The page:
Home / Nation Alert / A Barbecue Spot with Tastes of South Africa Is Coming to Ravenswood | Chicago magazine

A Barbecue Spot with Tastes of South Africa Is Coming to Ravenswood | Chicago magazine

South African cuisine can be tough to find in Chicago, but at least our options are slowly increasing. In February, Bunny Chow (6979 N. Sheridan Rd., Rogers Park) started serving its eponymous curry-filled bread loafs—a South African street food staple with Indian roots. Now, coming soon to Ravenswood is Baobab BBQ (2301 W. Foster Ave.), a restaurant focused on barbecue dishes with South African flavors. 

Owner Andrew Dunlop, who grew up in Johannesburg before settling in Chicago two decades ago, is quick to clarify that Baobab isn’t offering South African barbecue. “In South Africa, we don’t barbecue, we braai,” he says, referring to the social grilling custom that everyone in his home country participates in, regardless of background. “Baobab has no allegiance to any regional barbecue; we take the best of everywhere and serve that.” 

On the menu are meats available on a platter or in sandwich form, from pulled pork to beef brisket. But Baobab also offers a boerewors sandwich, packed with the traditional South African sausage that’s made with toasted coriander seeds and red wine vinegar. It’s accompanied by a side of chakalaka, a spicy vegetable relish. Served in a spinach salad is another regional favorite: biltong, a jerky-like meat that Dunlop will marinate overnight then hang to age for three days.

“I’ve always wanted enjoyed working with large pieces of meat, and I wanted to incorporate South Africa, somehow, into it,” Dunlop says. “We hardly have any South African restaurants here, and we have a large population of South Africans. My idea was to give them the comfort foods of South Africa.”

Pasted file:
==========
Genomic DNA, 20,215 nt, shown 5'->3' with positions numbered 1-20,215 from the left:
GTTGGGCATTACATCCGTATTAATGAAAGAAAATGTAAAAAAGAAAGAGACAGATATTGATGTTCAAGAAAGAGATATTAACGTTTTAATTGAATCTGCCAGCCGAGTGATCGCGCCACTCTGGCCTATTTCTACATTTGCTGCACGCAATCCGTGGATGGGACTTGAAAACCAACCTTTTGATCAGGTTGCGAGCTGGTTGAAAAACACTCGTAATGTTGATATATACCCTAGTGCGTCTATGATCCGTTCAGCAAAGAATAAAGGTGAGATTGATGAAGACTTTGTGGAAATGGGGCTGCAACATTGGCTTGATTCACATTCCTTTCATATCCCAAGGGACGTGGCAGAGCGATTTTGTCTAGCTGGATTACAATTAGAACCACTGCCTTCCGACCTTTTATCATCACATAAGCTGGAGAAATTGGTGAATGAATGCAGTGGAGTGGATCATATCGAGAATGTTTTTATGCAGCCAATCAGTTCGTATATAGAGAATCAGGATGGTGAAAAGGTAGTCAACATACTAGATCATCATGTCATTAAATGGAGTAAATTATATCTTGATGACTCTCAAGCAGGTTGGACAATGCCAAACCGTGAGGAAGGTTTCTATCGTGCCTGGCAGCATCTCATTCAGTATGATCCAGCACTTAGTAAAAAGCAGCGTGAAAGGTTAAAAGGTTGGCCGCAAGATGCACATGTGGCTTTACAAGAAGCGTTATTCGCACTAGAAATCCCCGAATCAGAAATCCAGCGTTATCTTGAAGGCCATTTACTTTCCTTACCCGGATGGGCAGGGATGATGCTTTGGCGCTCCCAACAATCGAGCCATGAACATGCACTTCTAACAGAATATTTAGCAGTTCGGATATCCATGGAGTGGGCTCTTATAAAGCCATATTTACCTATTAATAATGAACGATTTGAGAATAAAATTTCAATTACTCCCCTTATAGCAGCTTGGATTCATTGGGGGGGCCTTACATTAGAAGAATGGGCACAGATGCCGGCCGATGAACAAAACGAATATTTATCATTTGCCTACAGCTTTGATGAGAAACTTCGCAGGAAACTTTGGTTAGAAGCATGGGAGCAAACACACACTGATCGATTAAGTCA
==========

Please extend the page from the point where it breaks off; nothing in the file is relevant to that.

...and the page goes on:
One item that South Africans will instantly recognize is the monkey gland sauce, one of five meat dressings the menu offers. “It’s a bit of a joke,” Dunlop says. “It’s a fruity barbecue sauce with chutney, tomato sauce, vinegar, onions, and garlic. Everybody in South Africa eats it growing up.” Other traditional dishes include melktert, a milky tart with cinnamon on top, a spongy malva pudding, and koeksusters—a column of braided dough fried to a crisp. 

Dunlop created Baobab with community in mind and wants to give back to the area, specifically to local schools. He plans to keep a chalkboard on the sidewalk that lists a handful of schools to which he’ll donate a portion of his sales. “You say I’m eating for such and such school,” he says. “We’ll take a percent and that will go straight to teachers. My mother was a teacher, so I think giving back is important.”

The 48-seat space, which is BYOB, will be Dunlop’s first restaurant, although he has spent decades working in the hospitality and restaurant industries across the world. Most recently, he was a chef-partner at LM Restaurant Group before leaving in February to devote himself to his personal project. He expects to open Baobab within the next two weeks. 

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